Historical Background

This pre-eminence of Bombay in the regional scene is closely linked with its history. With the gaining of a foothold, and a dependable harbour site in Western India, the British East India Company soon developed a flourishing trade with the Deccan. As the Gateway to India, at the shortest distance from the West through the Suez route, its economic base in the pre-industrial days was dependent on a direct access to the cotton growing lands of the Desh. In the strife-torn Maratha lands of the Peshwa period, the maritime and insular location within the Maratta land and yet out of it was indeed a boon for establishing a firm suzerainty over the region. The growth and spread of modern textile industry, with the aid of indigenous capital, and, under the impact of Western technology and skill gave the necessary impetus for growth of industries and commerce; the laying of the rail-links in the middle of the last century connecting the city with other parts of the country paved the way to open up the agriculturally rich interior, and provided the arteries through which the resources could be funnelled. Long after the advantages of the initial location factors were worn out, industrial diversification achieved in a short spanof time, side by side with increasing specialization and sophistication of the textiles output, kept the industrial function of the city going. The achievement of political freedom brought added importance to Bombay with the diversion of air-borne and sea-borne trade and traffic, hitherto converging on Karachi to this city; Bombay naturally emerged as the leading sea and air terminal of India. Independence also brought in its wake aninflux of large refugeepopulations to the city and its outskirts. The new-born vigour of post-independence period ushered in an explosive growth of varied industries. This vast industrial expansion and growth of business function was accompanied by surging waves of immigrant population from far and near, a rapid growth of the city followed by an urban sprawl and that quickly submerged the rural fringes. The rapidly fusing amalgam of the Bombay metropolitan region has turned out to be one of the biggest urban complexes of the nation, comparable to many of the leading western conurbations; yet, it is uniquely Indian in its morphology and its people, as can be witnessed in its streets, buildings and its colourful people.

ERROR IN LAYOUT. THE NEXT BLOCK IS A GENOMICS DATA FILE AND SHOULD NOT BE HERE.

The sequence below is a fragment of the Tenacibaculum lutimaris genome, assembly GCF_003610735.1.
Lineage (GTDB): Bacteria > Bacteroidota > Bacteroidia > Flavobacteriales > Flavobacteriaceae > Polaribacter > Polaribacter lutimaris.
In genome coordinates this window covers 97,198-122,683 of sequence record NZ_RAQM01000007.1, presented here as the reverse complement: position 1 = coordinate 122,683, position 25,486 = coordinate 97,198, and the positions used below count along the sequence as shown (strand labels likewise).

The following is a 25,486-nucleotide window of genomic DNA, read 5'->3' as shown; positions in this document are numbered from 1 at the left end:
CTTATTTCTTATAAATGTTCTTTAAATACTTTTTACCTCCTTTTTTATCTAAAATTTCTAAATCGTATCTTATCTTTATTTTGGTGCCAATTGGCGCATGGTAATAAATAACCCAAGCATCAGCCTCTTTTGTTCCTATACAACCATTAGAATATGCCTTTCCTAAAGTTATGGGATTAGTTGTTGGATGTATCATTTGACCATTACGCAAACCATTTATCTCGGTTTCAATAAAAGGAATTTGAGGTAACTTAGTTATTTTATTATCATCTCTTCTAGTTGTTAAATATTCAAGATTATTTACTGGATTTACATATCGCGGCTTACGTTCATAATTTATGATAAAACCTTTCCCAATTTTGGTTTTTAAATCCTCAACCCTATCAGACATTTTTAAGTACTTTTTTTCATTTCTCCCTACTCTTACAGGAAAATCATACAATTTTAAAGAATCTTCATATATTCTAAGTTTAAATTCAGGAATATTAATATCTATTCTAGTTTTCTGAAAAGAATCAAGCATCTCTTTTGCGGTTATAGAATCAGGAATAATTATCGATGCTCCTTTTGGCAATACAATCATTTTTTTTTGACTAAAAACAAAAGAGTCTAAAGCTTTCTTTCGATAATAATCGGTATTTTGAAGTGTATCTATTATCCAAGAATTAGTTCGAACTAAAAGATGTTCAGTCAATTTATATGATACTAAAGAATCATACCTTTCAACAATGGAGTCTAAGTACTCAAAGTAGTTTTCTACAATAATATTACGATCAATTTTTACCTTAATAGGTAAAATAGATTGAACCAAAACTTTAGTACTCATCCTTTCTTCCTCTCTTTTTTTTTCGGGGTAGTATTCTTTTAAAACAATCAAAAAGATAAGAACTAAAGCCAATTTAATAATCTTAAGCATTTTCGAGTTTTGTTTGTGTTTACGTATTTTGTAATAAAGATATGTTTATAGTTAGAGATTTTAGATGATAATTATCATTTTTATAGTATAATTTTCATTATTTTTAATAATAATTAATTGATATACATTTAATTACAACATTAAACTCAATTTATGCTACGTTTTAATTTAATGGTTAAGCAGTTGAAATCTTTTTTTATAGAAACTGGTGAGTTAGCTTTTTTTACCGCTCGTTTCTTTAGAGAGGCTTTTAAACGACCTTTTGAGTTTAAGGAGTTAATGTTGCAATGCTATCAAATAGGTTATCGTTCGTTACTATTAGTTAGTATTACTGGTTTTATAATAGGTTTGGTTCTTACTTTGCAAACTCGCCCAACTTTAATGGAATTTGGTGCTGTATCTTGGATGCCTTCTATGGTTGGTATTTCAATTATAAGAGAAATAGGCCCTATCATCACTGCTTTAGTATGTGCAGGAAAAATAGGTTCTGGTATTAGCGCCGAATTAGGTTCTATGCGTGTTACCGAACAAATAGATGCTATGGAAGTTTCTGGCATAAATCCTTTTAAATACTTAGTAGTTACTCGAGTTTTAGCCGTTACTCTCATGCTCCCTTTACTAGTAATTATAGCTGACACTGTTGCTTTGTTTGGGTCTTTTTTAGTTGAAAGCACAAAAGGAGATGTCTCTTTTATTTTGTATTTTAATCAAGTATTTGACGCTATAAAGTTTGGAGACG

Bombay is built on a group of seven islands originally lush with palm groves and paddy fields, and occupied by communities of kali fishermen and Farmers. Its link with the mainland of Konkan was through another group of larger islands—-the Salsette group lying athwart the Ulhas estuary. Though many ancient ports such as Sopara, Thana, Kalyan and Chaul in the neighbourhood were there for centuries contact points with Arabs and Africans, the Portuguese were the first to recognize the worth of a sheltered harbour site in one of the islands. According to some the name Bombay is a corrupt form of Bombaim, or Boa vida, meaning “lucky harbour” in Portuguese.